The conceptual foundation for creation of the Internet was largely created by three individuals and a research conference, each of which changed the way we thought about technology by accurately predicting its future:
- Vannevar Bush wrote the first visionary description of the potential uses for information technology with his description of the “memex” automated library system.
- Norbert Wiener invented the field of Cybernetics, inspiring future researchers to focus on the use of technology to extend human capabilities.
- The 1956 Dartmouth Artificial Intelligence conference crystallized the concept that technology was improving at an exponential rate, and provided the first serious consideration of the consequences.
- Marshall McLuhan made the idea of a global village interconnected by an electronic nervous system part of our popular culture.
In 1957, the Soviet Union launched the first satellite, Sputnik I, triggering US President Dwight Eisenhower to create the ARPA agency to regain the technological lead in the arms race. ARPA appointed J.C.R. Licklider to head the new IPTO organization with a mandate to further the research of the SAGE program and help protect the US against a space-based nuclear attack. Licklider evangelized within the IPTO about the potential benefits of a country-wide communications network, influencing his successors to hire Lawrence Roberts to implement his vision.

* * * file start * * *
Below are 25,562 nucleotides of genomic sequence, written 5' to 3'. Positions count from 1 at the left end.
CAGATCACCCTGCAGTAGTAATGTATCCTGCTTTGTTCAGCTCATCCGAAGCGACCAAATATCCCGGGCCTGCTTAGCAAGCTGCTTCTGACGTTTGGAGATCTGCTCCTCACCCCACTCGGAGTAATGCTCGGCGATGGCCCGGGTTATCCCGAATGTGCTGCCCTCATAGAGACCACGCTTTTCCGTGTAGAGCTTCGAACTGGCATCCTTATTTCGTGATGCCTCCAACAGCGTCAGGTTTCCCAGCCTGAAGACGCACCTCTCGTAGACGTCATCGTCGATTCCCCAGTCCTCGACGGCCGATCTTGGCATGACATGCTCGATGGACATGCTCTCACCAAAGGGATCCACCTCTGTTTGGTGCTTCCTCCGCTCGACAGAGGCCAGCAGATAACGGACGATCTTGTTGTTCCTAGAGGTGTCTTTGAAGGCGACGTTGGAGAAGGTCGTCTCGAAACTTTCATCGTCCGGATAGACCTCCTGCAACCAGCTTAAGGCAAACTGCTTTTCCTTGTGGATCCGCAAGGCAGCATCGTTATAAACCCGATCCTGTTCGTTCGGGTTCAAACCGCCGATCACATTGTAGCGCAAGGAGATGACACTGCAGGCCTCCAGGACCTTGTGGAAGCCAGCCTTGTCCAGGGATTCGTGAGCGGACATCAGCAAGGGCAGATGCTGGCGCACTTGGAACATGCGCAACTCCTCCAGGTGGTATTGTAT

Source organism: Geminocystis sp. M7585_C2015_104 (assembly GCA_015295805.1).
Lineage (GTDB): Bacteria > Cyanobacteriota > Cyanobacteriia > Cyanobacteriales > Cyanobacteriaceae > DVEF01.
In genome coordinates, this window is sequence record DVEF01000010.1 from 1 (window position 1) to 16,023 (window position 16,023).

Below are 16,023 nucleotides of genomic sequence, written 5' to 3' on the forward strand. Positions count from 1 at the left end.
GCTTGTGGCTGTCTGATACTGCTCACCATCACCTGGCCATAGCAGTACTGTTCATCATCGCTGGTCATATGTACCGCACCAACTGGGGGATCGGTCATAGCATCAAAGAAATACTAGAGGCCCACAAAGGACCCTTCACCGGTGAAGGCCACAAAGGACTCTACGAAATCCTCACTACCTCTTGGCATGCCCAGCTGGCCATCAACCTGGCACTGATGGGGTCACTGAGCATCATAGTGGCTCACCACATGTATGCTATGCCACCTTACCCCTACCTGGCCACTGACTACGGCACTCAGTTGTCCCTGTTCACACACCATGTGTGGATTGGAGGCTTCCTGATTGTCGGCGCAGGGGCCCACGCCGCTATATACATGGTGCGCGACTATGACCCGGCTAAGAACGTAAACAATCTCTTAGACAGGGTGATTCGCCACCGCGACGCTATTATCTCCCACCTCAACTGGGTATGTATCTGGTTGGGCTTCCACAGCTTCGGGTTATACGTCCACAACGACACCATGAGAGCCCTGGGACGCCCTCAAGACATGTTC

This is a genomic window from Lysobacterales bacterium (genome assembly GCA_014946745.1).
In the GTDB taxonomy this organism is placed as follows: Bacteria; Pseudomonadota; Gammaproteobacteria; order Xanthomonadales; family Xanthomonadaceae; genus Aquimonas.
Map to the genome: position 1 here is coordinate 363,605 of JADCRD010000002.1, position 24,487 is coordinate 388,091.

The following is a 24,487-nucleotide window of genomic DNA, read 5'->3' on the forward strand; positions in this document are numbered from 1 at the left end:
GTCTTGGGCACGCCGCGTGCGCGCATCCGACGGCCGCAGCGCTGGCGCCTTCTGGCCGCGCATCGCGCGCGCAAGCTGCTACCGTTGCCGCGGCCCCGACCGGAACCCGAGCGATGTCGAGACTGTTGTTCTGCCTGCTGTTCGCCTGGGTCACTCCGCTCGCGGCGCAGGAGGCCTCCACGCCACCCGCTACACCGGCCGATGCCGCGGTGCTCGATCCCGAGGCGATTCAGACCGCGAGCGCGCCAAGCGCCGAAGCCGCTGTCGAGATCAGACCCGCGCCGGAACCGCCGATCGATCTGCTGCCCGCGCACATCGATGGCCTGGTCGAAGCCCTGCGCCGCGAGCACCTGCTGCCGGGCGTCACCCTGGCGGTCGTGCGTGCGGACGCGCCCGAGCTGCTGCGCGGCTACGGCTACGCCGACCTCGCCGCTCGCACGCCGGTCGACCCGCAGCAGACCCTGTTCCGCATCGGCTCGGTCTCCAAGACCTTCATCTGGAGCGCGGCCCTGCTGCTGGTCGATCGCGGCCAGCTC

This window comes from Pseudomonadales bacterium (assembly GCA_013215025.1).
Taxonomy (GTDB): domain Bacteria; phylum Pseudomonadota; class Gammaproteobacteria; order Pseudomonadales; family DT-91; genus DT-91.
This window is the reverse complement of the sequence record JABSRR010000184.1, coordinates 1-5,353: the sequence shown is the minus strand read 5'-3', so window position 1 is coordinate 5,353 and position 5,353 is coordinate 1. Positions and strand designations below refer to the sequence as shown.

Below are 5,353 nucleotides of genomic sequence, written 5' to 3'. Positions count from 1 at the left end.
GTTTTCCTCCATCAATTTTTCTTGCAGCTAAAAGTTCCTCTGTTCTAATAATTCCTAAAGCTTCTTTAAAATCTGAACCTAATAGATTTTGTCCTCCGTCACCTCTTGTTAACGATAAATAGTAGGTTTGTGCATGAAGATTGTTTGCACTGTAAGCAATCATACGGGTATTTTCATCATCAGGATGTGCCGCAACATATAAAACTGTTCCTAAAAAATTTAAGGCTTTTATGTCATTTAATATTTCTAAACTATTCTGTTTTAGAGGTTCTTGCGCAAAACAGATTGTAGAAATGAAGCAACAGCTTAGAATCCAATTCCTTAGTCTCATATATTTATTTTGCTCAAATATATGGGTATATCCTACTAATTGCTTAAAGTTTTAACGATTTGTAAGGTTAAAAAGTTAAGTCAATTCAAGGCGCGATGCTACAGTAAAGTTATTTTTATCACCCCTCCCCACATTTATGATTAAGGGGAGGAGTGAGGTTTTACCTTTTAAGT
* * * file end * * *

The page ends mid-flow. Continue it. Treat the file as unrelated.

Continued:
Roberts led development of the network, based on the new idea of packet switching invented by Paul Baran at RAND, and a few years later by Donald Davies at the UK National Physical Laboratory. A special computer called an Interface Message Processor was developed to realize the design, and the ARPANET went live in early October, 1969. The first communications were between Leonard Kleinrock’s research center at the University of California at Los Angeles, and Douglas Engelbart’s center at the Stanford Research Institute.
The first networking protocol used on the ARPANET was the Network Control Program. In 1983, it was replaced with the TCP/IP protocol invented Wby Robert Kahn, Vinton Cerf, and others, which quickly became the most widely used network protocol in the world.
In 1990, the ARPANET was retired and transferred to the NSFNET. The NSFNET was soon connected to the CSNET, which linked Universities around North America, and then to the EUnet, which connected research facilities in Europe. Thanks in part to the NSF’s enlightened management, and fueled by the popularity of the web, the use of the Internet exploded after 1990, causing the US Government to transfer management to independent organizations starting in 1995.
And here we are today. Hundreds of internet providers, millions of websites. What a ride it’s been!